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Dr. Jared Weiss is an Associate Professor of Clinical Research for Hematology/Oncology at the University of North Carolina School of Medicine in Chapel Hill, NC. He completed fellowship in Hematology and Oncology at the University of Pennsylvania and residency in Internal Medicine at Beth Israel Deaconess Medical Center in Boston, MA. He received his Doctor of Medicine at Yale University School of Medicine in New Haven, CT and his B.S. in neuroscience at Brown University, in Providence, RI.

Radiation to Address Cells with Resistance to Targeted Therapies

Please Note: New Treatments Have Emerged Since this Original Post
Jared Weiss, MD


Thank you to member Craig for asking some excellent questions in response to my Highlights of 2011 webinar.  Thank you also to Dr. West, who emailed me to comment more on the idea of radiation for cells with acquired resistance.

We’ve spoken at length about EGFR and related mutations such as EML4/ALK and ROS1 on GRACE.  For those who are not familiar with these subjects, I will refer you to my webinar for a summary on the most recent data on EGFR, EML4/ALK and ROS1:

(Parenthetically, we did also cover CT screening and optimal management of elderly patients at

In the Q&A for this webinar that covered some of the existing approaches to resistance, Dr. West pushed me and asked if there was one that was particularly promising.  Well, I’ve spent a ton of time thinking about this problem and have written a trial to attempt to address it.  I couldn’t resist the bait and mentioned my trial.  In this post, I’d like to review the rationale for the approach that I described and address Craig (and Dr. West’s) question about how appropriate this approach will be to new mutations, such as EML4/ALK and ROS1.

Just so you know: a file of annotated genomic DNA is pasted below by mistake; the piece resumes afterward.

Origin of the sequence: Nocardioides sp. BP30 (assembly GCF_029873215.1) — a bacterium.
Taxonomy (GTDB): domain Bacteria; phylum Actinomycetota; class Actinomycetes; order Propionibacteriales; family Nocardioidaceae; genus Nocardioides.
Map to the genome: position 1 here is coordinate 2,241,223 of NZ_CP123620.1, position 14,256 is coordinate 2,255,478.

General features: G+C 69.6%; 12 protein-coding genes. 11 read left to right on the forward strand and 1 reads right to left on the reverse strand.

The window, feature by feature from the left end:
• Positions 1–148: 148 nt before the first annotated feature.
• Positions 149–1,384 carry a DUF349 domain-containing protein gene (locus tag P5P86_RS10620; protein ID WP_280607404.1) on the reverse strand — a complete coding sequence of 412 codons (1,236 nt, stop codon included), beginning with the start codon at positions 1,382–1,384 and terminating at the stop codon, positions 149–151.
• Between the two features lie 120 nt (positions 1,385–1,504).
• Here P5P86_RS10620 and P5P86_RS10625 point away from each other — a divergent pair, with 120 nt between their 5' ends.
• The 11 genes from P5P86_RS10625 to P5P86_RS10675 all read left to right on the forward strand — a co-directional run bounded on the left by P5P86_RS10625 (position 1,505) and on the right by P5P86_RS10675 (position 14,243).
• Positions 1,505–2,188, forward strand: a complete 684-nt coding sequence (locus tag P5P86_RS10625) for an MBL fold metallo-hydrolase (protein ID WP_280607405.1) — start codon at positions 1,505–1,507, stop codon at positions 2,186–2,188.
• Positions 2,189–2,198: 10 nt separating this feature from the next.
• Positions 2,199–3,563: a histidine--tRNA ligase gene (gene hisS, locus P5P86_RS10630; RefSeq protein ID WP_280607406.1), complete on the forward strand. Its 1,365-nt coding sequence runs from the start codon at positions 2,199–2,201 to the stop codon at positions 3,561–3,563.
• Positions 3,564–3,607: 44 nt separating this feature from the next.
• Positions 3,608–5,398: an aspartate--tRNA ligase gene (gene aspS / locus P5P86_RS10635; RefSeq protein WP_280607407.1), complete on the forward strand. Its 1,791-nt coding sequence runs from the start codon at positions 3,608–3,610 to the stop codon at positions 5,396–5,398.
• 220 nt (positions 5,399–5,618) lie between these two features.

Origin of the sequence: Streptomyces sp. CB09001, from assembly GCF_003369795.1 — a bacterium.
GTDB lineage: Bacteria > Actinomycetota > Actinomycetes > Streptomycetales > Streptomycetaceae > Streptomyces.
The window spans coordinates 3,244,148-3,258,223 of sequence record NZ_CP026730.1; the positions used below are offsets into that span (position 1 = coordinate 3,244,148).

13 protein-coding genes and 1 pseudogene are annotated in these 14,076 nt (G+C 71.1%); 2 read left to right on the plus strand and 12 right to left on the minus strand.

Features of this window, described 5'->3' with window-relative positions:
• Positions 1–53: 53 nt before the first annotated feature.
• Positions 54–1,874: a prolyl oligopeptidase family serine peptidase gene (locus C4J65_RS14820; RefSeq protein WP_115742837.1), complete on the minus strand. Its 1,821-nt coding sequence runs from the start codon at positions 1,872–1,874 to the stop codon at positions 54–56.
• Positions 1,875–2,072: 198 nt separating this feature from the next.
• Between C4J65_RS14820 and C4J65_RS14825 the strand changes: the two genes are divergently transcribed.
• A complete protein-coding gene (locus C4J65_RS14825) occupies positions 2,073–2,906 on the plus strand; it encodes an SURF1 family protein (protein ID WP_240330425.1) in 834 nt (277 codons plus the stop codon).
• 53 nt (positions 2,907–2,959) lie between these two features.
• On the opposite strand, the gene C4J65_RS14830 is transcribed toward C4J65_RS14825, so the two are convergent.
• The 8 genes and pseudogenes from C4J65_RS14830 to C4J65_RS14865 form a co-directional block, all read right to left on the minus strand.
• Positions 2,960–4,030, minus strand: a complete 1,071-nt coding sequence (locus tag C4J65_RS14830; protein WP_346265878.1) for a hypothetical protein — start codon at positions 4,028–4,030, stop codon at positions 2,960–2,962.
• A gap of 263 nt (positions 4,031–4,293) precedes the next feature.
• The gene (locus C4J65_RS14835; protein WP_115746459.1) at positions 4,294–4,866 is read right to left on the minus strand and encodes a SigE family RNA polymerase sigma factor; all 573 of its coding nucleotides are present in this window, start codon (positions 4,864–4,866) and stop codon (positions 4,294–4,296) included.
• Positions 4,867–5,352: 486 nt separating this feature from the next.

The Approach:

The basic idea is to take patient whose cancer has grown on tarceva, do cyberknife to the spots that have grown to eliminate the resistant clones, then continue using tarceva for the rest of the cancer that has shown evidence for ongoing sensitivity to tarceva.

Progression of patients with EGFR mutation on tarceva

When cancer grows through chemotherapy, it often grows in multiple spots and generates new spots.  In contrast, when EGFR-mutated lung cancer grows through tarceva, a good portion of the time it only grows in one or two spots.  Recent breakthroughs have shown some of the mechanisms of this resistance.  We’ve covered this on GRACE before and you can learn more about it from Dr. Lecia Sequist’s webinar.  

The key point that I want to make is that progression is often limited.  Often, most of the cancer cells remain sensitive to tarceva while one or two spots acquire some change (with “some change” partially defined in the figure above and in Dr. Sequists’s webinar).  In theory, if you could eliminate those few spots of resistance, you can imagine that the remainder of the cancer in the body might be well controlled back on tarceva.  That’s the core idea here.


Why Radiation for oligometastatic spread?

There’s actually a number of trials that have tried to cure patients with cancer spread to only a few sites (oligometastatic spread).  This is a controversial subject that has been covered elsewhere on GRACE before; actually, this post by Dr. Pinder first got me thinking along the lines that ultimately led to proposing the trial. 

Dr. Pinder showed data from the University of Rochester, where 49 patients with a total of 125 metastatic lesions were treated, for a crude local control (control at the spots radiation was given) of 94%.

I delved deeper into the literature on the subject and found a lung-cancer specific trial that treated patients with only 1 or two sites of metastatic spread (data from Kahn, Mehta and Zusag, Radiotherapy and Oncology 2006):